7. Clean Ohio Council - The Clean Ohio Council was created to select projects that will receive grants and low-interest loans from the Clean Ohio Fund. It is a privilege to serve as one of 15 council members. It's purpose is to restore, protect, and connect Ohio's important natural and urban places by cleaning up brownfields and encourage redevelopment and revitalize communities. ACTIVELY IN PROGRESS
8. House Bill 1 - JobsOhio, Restructuring of the Ohio Department of Development - The Ohio Department of Development (ODOD) is the top agency for fostering a climate for job creation. Part of this effort means ensuring that the department is responsive to business and for business leaders to have direct access to provide feedback to the agency without enduring excessive bureaucracy. JobsOhio has recently been launched and Tom Waltermire with Team NEO representing North East Ohio is our contact. PASSED INTO LAW
9. House Bill 2 - Performance Audits for State Agencies - This House Bill will grant the Auditor of State explicit authority to conduct performance audits on state agencies. In these tough economic times, it is vital for our economic success that we are not wasting any valuable resources. PASSED INTO LAW
10. House Bill 3 - Repealing the Estate Tax - Ohio is only one of thirteen states that levies an estate or inheritance tax on their citizens. All of your life you pay taxes and Ohio taxes you again upon your death. The estate tax threshold is $338,333.00. This tax affects small business, middle class families and family farms. For small businesses, inventory, equipment and a building could easily add up to more than $338,333.00. This repeal allows Ohio citizens to plan for their future without worrying whether their heirs will receive their assets. It encourages many people to stay in Ohio and keep their businesses and investments in Ohio. For planning purposes, this bill, now part of the state operating budget, is scheduled to take effect January 2013. PASSED INTO LAW
11. House Bill 18 - Vacant Property/Job Creation Bill - This House Bill gives an incentive to businesses that are out of space, adding new employees and need to relocate. This bill will give the business owner an incentive to stay in Ohio, or if out of state, come to Ohio and consider locating to a vacant building. The mass exodus of large and small corporations from Ohio has left behind abandoned and vacant buildings dotting urban, suburban, and rural landscapes. New and expanding companies could revitalize these buildings. By occupying buildings where businesses have left, companies will be entering economies full of citizens that need jobs and are ready to work. Areas with high percentages of vacant or abandoned properties are also areas that have high unemployment rates. Companies expanding into these areas can revitalize the communities and make the local economy enticing for more businesses to enter, as well. Occupying previously abandoned buildings also raises the property value and therefore local governments receive a higher return on property taxes. This bill has passed unanimously in the House Ways and Means Committee by both Democrats and Republicans on December 7, 2011 and passed overwhelmingly by 82 bi-partisan votes in the House of Representatives on December 14, 2011. Unanimously passed out of the Senate Ways and Means Committee on March 15, 2012 and passed unanimously out of the Senate Chamber in April 2012.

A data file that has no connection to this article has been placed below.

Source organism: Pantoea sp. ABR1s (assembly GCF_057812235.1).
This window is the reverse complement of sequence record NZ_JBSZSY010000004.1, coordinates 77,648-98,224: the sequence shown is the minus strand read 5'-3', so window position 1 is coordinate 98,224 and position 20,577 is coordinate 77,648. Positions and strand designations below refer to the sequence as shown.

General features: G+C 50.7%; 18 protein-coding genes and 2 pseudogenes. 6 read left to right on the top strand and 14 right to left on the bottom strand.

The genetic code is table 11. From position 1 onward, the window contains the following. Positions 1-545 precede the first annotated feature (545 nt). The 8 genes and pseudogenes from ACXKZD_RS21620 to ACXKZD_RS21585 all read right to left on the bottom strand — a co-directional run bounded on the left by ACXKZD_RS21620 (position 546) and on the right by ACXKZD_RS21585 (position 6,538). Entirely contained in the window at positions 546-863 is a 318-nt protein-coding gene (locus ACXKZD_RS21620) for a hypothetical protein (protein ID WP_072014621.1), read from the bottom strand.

SIGNED INTO LAW BY GOVERNOR KASICH MAY, 2012.
12. House Bill 58 - Creates a New Refundable Job Retention Tax Credit - Companies eligible for the tax credit are those with at least 1,000 employees that agree to make $25 million in capital improvements over three consecutive years. This bill was instrumental in keeping American Greetings in Northeast Ohio after the company said it was considering moving its headquarters to Illinois. We look forward to their grand opening in Westlake. PASSED INTO LAW
13. House Bill 94 - Small Business Regulatory Reforms - This is a House Bill that Lieutenant Governor Mary Taylor spearheaded. It was a privilege to have this bill presented in our Economic and Small Business Development Committee. This bill will assist businesses that often struggle to remain apprised of and compliant with the ever-changing regulatory environment. A rule-making agency is required to conduct a cost-benefit analysis and regulatory flexibility analysis on how proposed rules might impact business. Created in this legislation is the Common Sense Initiative (CSI) Office. There will be a Business Ombudsperson that will insure that regulations pass the common sense test. PASSED INTO LAW